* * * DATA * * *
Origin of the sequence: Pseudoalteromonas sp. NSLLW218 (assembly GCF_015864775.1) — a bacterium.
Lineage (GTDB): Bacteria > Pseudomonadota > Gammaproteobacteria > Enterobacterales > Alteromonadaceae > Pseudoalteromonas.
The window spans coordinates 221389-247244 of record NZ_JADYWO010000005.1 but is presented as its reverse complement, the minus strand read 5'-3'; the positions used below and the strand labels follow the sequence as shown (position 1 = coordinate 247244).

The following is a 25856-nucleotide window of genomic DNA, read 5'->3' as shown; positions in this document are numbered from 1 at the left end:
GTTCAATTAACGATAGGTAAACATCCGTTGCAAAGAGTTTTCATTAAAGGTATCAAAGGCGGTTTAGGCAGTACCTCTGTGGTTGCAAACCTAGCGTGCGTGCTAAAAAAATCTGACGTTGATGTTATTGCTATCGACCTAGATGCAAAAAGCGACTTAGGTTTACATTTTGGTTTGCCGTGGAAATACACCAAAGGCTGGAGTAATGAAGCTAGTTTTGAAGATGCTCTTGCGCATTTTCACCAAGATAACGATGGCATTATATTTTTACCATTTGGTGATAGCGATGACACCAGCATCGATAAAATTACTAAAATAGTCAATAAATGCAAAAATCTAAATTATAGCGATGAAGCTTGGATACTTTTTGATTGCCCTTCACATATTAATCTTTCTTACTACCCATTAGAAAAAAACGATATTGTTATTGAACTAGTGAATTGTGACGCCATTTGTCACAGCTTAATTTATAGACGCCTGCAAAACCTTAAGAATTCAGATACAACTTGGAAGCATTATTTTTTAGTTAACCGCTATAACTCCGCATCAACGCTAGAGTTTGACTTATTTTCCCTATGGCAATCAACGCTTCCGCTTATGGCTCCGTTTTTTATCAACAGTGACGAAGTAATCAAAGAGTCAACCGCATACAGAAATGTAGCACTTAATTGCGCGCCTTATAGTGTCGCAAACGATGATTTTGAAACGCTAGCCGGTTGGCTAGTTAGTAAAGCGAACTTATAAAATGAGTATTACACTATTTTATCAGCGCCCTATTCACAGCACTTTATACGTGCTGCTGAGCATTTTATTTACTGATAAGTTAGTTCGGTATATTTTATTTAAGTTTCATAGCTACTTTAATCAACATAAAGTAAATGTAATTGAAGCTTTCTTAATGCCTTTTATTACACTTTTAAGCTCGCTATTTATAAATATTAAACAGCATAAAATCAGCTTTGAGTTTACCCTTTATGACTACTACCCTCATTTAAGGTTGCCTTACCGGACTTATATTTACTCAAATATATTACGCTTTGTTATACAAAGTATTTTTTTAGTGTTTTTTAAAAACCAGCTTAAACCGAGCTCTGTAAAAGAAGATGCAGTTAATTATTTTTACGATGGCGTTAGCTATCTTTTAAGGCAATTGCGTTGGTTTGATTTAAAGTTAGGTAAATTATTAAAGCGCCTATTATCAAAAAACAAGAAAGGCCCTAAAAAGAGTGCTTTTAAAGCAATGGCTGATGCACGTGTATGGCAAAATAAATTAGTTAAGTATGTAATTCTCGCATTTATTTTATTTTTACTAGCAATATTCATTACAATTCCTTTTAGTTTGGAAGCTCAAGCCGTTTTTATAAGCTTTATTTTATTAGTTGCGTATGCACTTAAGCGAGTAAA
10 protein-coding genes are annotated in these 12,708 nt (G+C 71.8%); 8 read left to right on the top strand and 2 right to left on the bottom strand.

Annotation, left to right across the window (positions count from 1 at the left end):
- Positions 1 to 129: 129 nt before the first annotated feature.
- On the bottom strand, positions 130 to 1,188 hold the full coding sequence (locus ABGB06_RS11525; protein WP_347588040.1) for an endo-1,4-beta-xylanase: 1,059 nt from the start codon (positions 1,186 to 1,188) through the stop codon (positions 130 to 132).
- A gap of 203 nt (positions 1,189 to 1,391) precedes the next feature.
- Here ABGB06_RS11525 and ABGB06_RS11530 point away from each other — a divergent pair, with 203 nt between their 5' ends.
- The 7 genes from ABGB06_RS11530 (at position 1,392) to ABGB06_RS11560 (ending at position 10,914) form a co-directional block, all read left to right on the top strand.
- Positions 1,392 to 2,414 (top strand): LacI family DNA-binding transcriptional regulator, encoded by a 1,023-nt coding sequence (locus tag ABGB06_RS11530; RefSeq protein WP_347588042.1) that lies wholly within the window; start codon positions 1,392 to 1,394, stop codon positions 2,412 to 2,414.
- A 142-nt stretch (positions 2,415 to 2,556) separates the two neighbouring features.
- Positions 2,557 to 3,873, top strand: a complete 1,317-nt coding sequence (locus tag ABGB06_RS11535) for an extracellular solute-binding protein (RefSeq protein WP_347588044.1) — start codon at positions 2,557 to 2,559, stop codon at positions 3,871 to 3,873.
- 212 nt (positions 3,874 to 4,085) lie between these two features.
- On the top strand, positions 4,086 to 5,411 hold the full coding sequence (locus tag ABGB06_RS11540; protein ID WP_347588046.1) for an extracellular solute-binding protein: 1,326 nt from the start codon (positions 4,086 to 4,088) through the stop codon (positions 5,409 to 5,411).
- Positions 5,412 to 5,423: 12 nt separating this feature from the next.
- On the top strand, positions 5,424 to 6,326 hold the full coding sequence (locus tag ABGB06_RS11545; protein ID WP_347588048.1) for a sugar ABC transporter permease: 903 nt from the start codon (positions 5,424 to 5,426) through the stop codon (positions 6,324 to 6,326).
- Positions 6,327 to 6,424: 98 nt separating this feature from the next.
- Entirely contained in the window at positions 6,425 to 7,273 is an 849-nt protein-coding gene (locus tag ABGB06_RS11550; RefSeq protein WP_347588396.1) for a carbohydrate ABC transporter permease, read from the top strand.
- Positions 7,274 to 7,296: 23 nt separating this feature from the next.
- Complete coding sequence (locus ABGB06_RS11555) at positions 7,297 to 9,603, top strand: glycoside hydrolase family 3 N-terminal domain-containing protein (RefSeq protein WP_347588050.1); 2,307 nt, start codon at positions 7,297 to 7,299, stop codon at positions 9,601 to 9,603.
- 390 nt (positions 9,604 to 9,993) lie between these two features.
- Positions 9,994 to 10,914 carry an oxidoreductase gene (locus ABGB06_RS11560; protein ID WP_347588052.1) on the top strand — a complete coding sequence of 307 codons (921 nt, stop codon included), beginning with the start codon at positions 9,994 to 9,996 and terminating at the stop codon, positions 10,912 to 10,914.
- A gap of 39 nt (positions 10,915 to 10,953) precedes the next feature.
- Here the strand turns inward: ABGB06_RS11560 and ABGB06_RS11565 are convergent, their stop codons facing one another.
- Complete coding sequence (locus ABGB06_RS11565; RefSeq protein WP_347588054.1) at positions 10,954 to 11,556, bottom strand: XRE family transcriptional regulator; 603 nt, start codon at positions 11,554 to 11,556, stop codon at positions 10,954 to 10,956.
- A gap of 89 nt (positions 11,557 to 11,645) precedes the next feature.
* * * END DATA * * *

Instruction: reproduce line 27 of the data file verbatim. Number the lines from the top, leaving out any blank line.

- Here the strand turns inward: ABGB06_RS11560 and ABGB06_RS11565 are convergent, their stop codons facing one another.